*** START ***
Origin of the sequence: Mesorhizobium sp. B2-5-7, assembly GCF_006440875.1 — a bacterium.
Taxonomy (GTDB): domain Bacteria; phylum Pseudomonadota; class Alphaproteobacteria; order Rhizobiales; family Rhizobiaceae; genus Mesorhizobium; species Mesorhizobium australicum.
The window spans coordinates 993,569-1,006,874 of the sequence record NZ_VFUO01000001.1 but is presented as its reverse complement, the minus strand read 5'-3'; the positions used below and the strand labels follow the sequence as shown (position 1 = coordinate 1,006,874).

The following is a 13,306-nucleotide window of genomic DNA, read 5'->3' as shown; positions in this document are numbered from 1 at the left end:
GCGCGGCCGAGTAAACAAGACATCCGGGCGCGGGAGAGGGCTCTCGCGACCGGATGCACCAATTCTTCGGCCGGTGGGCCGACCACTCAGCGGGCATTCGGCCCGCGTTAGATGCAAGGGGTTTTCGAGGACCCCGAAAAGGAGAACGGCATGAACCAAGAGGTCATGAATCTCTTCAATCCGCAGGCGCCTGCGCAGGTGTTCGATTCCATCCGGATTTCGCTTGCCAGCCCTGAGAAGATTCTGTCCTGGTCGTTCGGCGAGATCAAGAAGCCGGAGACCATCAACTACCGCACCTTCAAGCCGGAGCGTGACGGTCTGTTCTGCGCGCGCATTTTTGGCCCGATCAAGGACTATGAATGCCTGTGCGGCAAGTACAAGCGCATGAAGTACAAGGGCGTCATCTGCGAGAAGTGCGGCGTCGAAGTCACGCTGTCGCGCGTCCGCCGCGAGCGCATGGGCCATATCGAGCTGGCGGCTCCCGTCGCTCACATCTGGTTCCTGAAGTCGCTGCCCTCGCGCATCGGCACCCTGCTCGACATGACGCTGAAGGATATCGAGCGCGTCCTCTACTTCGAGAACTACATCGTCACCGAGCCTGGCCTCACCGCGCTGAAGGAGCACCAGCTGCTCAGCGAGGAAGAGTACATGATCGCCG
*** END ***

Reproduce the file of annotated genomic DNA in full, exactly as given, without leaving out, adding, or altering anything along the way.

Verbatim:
Origin of the sequence: Mesorhizobium sp. B2-5-7, assembly GCF_006440875.1 — a bacterium.
Taxonomy (GTDB): domain Bacteria; phylum Pseudomonadota; class Alphaproteobacteria; order Rhizobiales; family Rhizobiaceae; genus Mesorhizobium; species Mesorhizobium australicum.
The window spans coordinates 993,569-1,006,874 of the sequence record NZ_VFUO01000001.1 but is presented as its reverse complement, the minus strand read 5'-3'; the positions used below and the strand labels follow the sequence as shown (position 1 = coordinate 1,006,874).

The following is a 13,306-nucleotide window of genomic DNA, read 5'->3' as shown; positions in this document are numbered from 1 at the left end:
GCGCGGCCGAGTAAACAAGACATCCGGGCGCGGGAGAGGGCTCTCGCGACCGGATGCACCAATTCTTCGGCCGGTGGGCCGACCACTCAGCGGGCATTCGGCCCGCGTTAGATGCAAGGGGTTTTCGAGGACCCCGAAAAGGAGAACGGCATGAACCAAGAGGTCATGAATCTCTTCAATCCGCAGGCGCCTGCGCAGGTGTTCGATTCCATCCGGATTTCGCTTGCCAGCCCTGAGAAGATTCTGTCCTGGTCGTTCGGCGAGATCAAGAAGCCGGAGACCATCAACTACCGCACCTTCAAGCCGGAGCGTGACGGTCTGTTCTGCGCGCGCATTTTTGGCCCGATCAAGGACTATGAATGCCTGTGCGGCAAGTACAAGCGCATGAAGTACAAGGGCGTCATCTGCGAGAAGTGCGGCGTCGAAGTCACGCTGTCGCGCGTCCGCCGCGAGCGCATGGGCCATATCGAGCTGGCGGCTCCCGTCGCTCACATCTGGTTCCTGAAGTCGCTGCCCTCGCGCATCGGCACCCTGCTCGACATGACGCTGAAGGATATCGAGCGCGTCCTCTACTTCGAGAACTACATCGTCACCGAGCCTGGCCTCACCGCGCTGAAGGAGCACCAGCTGCTCAGCGAGGAAGAGTACATGATCGCCG